The search for effective treatment of coronavirus has two fundamental approaches. One is to treat those who have already been infected by the virus. The second is to prevent active infection using vaccines.
Research must involve many different innovative approaches. The purpose of this post is to communicate one possible method of treatment for individuals who are infected.
HEPES is a biological response modifier (BRM). It is one of a group known as zwitterions. Dr. Norman Good discovered the molecule in 1966. Dr. Good demonstrated that HEPES (and other zwitterions) increased mitochondrial activity. It raised the rate of oxidative phosphorylation (a basic reaction in metabolism). Dr. Good focused on the ability of HEPES capacity to act as a buffer. For years HEPES was considered just a buffer. In 1997 I described numerous effects of HEPES as a biological response modifier.
HEPES is a true biological response modifier (BRM). The effects of HEPES as broad immune stimulant and its effects on cytokines has been demonstrated. Effects are dose dependent. HEPES anti-viral effect has been noted. HEPES has also been shown to inhibit the conversion of prion protein. HEPES has been shown to improve O2 saturation in COPD. HEPES primary action is in the mitochondria and increases the rate of oxidative phosphorylation.
In our original work in 1996 we described the apparent radioprotective effects of HEPES. Noting that HEPES as a biological response modifier (BRM) was apparently radioprotective in patients with radiation implant exposure.
There was further validation by Sasson https://lnkd.in/dbKdafs in 2010.
Mitochondrial activity: HEPES and other zwitterions are true biological response modifiers. Years ago they were discovered by Dr. Norman Good at Roswell Park. It is interesting that he concentrated on their effects as a “buffer”. Dr. Good noted that HEPES and the other “Good buffers” increased the rate of oxidative phosphorylation in mitochondria. HEPES showed the greatest increase. I described the biological response modifying effects of HEPES “buffers” in 1998. Among the many effects of HEPES, it was shown that the compound induced “extramedullary hematopoiesis”. As much research is directed towards drugs that effect mitochondria – Perhaps it is time to look back at something that really works. For instance, if a compound can increase mitochondrial activity – what effect does this have on disease processes?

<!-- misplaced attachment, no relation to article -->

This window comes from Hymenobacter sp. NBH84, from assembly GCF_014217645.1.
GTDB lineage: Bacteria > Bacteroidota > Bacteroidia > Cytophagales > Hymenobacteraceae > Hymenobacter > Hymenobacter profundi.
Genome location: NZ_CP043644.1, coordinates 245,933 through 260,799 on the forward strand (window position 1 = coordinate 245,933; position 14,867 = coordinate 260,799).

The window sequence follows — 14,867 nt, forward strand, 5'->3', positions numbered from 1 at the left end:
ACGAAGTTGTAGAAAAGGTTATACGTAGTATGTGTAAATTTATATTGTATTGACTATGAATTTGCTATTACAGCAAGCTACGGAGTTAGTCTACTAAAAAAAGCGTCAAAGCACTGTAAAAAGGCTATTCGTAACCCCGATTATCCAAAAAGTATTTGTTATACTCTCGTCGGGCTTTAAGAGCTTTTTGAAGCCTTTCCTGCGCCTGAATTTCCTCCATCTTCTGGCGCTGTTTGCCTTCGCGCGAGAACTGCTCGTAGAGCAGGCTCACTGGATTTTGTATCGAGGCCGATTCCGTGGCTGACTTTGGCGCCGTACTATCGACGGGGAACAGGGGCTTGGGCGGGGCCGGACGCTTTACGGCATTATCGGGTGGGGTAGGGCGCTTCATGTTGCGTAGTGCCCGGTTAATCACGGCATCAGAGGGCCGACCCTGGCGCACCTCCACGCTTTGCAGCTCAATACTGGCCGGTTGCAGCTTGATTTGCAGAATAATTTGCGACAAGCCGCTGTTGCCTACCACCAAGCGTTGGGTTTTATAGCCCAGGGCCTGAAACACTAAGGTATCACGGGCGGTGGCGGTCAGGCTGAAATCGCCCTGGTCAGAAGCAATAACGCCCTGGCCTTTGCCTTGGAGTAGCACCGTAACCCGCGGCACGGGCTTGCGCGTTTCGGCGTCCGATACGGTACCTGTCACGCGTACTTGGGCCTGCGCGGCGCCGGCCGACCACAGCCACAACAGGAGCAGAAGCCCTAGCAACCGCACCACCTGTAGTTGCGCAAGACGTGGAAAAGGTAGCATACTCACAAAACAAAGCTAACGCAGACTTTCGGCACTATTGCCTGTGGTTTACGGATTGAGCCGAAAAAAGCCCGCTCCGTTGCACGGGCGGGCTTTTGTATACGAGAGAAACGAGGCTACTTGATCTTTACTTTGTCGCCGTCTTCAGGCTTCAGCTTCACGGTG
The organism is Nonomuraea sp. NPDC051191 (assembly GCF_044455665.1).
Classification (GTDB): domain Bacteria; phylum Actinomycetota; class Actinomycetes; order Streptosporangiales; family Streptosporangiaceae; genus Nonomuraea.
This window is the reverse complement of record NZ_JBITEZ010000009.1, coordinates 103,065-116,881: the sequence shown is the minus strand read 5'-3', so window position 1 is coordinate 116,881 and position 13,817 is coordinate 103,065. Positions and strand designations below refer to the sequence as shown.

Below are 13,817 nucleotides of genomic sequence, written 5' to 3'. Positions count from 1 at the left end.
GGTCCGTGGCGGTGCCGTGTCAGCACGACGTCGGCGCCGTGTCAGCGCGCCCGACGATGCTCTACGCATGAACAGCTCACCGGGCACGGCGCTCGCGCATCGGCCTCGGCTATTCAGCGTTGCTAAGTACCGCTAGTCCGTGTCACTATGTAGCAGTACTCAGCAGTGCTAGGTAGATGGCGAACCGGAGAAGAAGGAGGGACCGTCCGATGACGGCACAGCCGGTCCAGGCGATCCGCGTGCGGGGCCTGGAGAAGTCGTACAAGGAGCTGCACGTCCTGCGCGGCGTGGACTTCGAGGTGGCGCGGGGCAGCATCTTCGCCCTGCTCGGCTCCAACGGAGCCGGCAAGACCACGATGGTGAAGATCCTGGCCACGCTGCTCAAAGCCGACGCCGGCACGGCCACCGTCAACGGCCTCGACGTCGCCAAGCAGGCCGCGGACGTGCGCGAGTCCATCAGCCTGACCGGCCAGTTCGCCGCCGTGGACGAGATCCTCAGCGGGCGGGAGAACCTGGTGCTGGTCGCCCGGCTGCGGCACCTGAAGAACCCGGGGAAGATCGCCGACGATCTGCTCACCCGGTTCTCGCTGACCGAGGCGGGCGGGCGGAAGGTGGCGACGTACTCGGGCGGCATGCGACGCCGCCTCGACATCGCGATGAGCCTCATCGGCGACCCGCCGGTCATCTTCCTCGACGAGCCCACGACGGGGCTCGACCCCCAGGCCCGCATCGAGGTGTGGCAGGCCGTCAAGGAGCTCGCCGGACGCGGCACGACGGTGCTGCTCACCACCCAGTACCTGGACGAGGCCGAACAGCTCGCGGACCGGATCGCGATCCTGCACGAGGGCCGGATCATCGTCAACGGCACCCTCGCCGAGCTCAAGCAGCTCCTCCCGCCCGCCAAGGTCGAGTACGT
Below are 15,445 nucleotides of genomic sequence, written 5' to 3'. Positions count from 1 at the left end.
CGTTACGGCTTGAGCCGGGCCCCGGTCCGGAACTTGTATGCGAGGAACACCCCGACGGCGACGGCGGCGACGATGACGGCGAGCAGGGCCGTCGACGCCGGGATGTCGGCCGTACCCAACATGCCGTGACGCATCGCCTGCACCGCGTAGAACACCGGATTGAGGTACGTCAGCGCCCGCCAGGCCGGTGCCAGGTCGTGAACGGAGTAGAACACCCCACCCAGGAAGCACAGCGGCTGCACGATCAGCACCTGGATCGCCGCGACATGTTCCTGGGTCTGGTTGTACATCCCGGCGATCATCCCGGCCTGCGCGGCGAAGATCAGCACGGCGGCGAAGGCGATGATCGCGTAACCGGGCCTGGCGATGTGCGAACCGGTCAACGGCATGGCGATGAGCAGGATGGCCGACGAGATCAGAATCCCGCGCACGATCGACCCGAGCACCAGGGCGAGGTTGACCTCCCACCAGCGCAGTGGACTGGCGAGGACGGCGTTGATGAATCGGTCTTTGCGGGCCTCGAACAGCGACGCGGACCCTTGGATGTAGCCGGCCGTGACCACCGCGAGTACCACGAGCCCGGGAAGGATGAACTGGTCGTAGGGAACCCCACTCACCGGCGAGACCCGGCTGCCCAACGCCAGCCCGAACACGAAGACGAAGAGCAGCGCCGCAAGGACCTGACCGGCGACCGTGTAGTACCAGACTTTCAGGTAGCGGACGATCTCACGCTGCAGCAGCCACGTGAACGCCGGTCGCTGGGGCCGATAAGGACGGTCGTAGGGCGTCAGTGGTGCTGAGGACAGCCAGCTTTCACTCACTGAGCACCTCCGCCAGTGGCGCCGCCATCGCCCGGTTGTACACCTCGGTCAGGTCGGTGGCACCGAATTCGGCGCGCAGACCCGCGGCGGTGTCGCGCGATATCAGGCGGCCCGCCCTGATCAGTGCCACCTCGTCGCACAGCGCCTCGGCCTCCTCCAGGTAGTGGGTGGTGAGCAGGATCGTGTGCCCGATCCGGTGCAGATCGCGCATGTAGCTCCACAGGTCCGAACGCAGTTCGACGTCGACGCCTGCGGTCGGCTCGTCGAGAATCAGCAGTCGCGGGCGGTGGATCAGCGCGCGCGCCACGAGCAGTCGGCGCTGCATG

A new patented system for an Optical Firewall provides a paradigm shift in the approach to preventing unauthorized access to server/mainframe data. The system is hardware based and entitled “System and Method for Optical Security Firewalls In Computer Communication Systems”. (US Patent 9,584,475).
It is a method and system for a bidirectional firewall in computer communications, which utilizes the transfer of information from an optical display to a separate server thereby eliminating unauthorized entry into the server and prohibiting access to the stored information.
We report a pilot toxicity study in healthy beagle dogs which revealed no significant adverse events for TVZ-7 given at i.v. doses up to 520 mg/kg/day. All treated dogs displayed calm behavior and maintained normal clinical laboratory values throughout the study. Increased bone marrow hypercellularity and extramedullary hematopoiesis was also noted in these dogs.
One of the zwitterion buffers that has shown significant therapeutic value in the treatment of pain due to cancer, immunologically mediated diseases, and the pain associated with these conditions is in the class of N-substituted amino-sulfonic acids known as “Good Buffers.” Zwitterion molecules have neither a negative nor a positive charge; thus, they are neutral. 4-(2 Hydroxyethyl)-1-piperazine ethane sulfonic acid has been used for several decades in artificial biological systems (tissue culture) as a buffer.
The article is entitled:”Monoclonal antibodies for Emerging Infectious Disease – Borrowing from History” authored by H.D. Marston, M.D., MPH, Catherine I. Paules, M.D., and Anthony S. Fauci,M.D NEJM March 7,2018.
The article discusses a brief history of using monoclonal antibodies as treatment for non-communicable diseases. It also states that a few monoclonal therapies have been approved for treatment of infectious diseases.The use of monoclonal antibodies to treat viral diseases is an important scientific approach to research.
The Letter to the Editor on the article :”Monoclonal antibodies for Emerging Infectious Disease – Borrowing from History” H.D. Marston, M.D., MPH, Catherine I. Paules, M.D., and Anthony S. Fauci,M.D., NEJM March 7,2018 remains unanswered as does my letter to the NIH..
However this week (April 19, 2018 edition) the NEJM republished the March 7, 2018 article with the addition of an audio interview with Dr. Anthony Fauci. How unusual to republish the article with further audio comment?